The content and timing of the 5-day demand letter are governed by law.
It is crucial that the demand substantially complies with the form set by law. If it does not, it will delay the eviction process. A sample demand letter can be found here, but it’s important to address the specific format and content of the demand first. In general:
The 5-day demand must only demand rent that is more than 15 days past due.
The 5-day demand must only demand rent. It should not include anything other than rent, such as late fees, utility expenses, and the like. With regard to timing, the rent must be more than 15 days past due. If rent is due on the first of the month, the soonest a demand could be sent is on the 16th of the month.
The 5-day demand letter must inform the tenant that an eviction action may be filed if back rent is not paid within 5 days from the date the letter was sent.
A tenant can prevent an eviction case from being filed by paying all of the past due rent. Although the demand specifies that a tenant has to pay the past due rent within 5 days of the demand being mailed, the tenant actually can cure at any time prior to an eviction action being filed. Once an eviction has been filed, the tenant can still cure by paying the past due rent and court costs at the eviction hearing. The only exception to this occurs if the tenant has received a separate 5-day demand within the 6 month period preceding the eviction action.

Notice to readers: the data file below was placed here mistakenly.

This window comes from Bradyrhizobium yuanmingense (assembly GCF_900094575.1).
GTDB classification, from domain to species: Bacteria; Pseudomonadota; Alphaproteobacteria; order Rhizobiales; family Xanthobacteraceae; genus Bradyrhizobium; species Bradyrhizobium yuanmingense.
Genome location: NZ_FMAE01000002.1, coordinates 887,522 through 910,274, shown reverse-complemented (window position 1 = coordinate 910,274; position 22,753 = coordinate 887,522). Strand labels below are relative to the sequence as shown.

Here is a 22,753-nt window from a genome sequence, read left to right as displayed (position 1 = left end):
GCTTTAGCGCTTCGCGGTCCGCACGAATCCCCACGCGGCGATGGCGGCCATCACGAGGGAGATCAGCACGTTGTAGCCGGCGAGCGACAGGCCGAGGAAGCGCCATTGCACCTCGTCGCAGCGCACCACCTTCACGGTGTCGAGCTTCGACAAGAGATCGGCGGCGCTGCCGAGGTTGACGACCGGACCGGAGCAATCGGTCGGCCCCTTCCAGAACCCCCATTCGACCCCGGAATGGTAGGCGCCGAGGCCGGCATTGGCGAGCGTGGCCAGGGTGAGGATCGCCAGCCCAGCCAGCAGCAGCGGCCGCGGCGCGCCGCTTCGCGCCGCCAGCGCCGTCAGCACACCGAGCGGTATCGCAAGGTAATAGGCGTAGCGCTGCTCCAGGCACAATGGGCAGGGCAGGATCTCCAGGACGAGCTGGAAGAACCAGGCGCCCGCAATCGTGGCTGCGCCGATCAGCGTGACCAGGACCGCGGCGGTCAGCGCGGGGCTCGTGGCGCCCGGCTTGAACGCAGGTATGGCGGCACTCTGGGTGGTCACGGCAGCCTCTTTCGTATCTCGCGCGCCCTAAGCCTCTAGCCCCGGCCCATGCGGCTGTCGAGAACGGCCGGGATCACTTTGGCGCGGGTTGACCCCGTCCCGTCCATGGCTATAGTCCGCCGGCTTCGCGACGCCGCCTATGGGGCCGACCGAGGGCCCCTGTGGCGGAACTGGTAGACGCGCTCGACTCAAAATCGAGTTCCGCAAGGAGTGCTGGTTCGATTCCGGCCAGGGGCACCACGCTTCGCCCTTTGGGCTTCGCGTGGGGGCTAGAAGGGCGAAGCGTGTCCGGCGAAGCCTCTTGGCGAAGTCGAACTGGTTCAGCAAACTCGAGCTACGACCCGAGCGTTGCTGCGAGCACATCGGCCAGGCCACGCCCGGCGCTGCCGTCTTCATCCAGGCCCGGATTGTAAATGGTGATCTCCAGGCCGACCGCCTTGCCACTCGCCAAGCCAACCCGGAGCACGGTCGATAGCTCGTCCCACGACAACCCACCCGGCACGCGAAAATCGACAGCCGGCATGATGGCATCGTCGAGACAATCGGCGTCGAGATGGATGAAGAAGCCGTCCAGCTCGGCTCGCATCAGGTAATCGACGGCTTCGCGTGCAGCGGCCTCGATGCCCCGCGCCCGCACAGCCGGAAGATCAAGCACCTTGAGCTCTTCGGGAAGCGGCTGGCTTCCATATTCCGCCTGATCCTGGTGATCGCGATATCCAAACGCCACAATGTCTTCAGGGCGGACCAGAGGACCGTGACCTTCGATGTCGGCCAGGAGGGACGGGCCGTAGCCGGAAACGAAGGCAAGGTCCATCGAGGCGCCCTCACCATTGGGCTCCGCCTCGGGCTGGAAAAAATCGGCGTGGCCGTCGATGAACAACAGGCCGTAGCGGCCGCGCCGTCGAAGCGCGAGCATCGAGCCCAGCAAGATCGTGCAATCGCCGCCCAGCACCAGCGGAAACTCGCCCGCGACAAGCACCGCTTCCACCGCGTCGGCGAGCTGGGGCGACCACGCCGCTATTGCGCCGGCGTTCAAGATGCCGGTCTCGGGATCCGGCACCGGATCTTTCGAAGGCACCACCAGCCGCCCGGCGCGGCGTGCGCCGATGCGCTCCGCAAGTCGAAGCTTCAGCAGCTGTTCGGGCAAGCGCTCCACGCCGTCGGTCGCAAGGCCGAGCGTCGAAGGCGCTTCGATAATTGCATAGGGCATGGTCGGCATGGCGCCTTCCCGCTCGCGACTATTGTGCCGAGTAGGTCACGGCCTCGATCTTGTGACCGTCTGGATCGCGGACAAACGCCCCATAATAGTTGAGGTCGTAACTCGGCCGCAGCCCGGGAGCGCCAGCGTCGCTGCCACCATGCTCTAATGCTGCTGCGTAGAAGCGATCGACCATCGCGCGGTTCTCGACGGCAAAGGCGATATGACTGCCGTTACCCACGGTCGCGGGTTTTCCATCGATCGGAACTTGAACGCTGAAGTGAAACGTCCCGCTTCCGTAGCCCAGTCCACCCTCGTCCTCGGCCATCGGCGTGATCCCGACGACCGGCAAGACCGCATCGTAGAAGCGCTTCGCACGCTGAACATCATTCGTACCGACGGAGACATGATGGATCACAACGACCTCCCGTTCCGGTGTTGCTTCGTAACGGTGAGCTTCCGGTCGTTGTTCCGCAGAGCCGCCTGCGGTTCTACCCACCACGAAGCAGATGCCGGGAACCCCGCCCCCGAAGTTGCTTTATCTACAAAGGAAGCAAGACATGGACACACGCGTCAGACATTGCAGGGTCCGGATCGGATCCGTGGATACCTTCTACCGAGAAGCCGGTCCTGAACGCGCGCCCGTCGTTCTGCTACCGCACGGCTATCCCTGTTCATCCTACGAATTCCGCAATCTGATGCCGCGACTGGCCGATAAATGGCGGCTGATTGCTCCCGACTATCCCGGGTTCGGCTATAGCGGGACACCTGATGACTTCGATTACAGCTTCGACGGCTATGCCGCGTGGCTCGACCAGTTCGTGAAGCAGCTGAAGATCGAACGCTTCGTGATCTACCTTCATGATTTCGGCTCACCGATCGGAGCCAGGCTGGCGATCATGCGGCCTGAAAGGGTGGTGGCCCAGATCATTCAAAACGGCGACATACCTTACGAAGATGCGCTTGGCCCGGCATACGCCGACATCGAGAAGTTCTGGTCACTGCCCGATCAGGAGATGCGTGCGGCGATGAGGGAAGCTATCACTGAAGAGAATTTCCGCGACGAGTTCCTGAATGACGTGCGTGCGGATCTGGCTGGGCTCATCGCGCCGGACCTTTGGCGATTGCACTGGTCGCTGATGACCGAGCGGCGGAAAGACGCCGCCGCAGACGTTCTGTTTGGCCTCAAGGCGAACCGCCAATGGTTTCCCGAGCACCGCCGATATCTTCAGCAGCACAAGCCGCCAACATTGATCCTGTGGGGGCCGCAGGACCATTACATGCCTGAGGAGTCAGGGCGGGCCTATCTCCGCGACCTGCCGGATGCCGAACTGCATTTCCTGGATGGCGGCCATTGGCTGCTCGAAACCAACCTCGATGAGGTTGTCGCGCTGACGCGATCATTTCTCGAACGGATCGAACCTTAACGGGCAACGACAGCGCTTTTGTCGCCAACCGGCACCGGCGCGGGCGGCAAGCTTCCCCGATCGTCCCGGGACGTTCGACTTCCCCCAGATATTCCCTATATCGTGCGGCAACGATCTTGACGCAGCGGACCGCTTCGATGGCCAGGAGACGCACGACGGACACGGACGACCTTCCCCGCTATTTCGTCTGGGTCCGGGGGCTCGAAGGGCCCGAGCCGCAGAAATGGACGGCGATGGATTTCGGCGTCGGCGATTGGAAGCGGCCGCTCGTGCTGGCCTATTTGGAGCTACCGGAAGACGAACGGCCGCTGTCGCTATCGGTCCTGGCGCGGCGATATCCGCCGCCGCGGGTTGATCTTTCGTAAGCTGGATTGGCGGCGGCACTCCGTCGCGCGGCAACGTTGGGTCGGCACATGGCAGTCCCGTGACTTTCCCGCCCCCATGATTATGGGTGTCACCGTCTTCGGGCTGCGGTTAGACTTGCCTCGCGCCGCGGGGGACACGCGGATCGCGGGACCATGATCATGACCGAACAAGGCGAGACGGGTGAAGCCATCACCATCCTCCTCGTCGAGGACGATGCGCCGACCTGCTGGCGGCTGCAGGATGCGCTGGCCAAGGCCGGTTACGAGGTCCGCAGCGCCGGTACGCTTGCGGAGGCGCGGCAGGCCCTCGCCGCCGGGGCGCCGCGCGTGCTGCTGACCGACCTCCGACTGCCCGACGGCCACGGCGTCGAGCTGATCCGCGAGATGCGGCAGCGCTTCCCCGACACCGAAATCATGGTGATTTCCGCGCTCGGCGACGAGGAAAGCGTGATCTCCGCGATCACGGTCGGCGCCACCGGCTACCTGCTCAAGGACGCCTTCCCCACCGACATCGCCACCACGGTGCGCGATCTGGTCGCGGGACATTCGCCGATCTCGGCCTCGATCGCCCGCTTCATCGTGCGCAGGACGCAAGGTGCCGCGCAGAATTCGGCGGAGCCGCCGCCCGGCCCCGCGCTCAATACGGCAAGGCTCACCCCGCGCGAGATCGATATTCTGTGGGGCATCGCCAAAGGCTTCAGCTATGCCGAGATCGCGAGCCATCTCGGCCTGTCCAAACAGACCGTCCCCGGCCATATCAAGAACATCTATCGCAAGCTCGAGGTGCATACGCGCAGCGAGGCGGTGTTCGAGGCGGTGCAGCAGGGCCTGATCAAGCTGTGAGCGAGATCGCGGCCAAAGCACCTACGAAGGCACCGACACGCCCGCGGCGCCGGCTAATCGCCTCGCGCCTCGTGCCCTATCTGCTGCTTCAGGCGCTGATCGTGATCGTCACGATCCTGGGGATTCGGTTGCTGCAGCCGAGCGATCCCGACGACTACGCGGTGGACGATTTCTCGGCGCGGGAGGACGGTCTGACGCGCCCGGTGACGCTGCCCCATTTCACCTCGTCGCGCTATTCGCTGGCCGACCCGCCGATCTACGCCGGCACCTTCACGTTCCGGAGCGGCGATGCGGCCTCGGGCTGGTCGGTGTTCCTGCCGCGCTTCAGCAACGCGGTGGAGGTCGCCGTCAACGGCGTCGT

The 5-day demand letter must advise the tenant that any defenses to paying rent (such as conditions issues with the rental unit) could be presented at an eviction hearing.
If an eviction hearing is filed, a tenant has a right to defend themselves. That defense may include legal justifications for not paying rent. The demand must inform a tenant of this right.
The 5-day demand letter must contain a statement certifying how and when the demand was sent.
The demand letter need only be sent by first class mail. There is no separate requirement that the demand be personally served on a tenant, sent by certified mail, or posted to the tenant’s door. The certification should be signed by the landlord or the person sending the demand on the landlord’s behalf.
The second step in the process for evicting a tenant who is not paying rent is initiating an eviction lawsuit.
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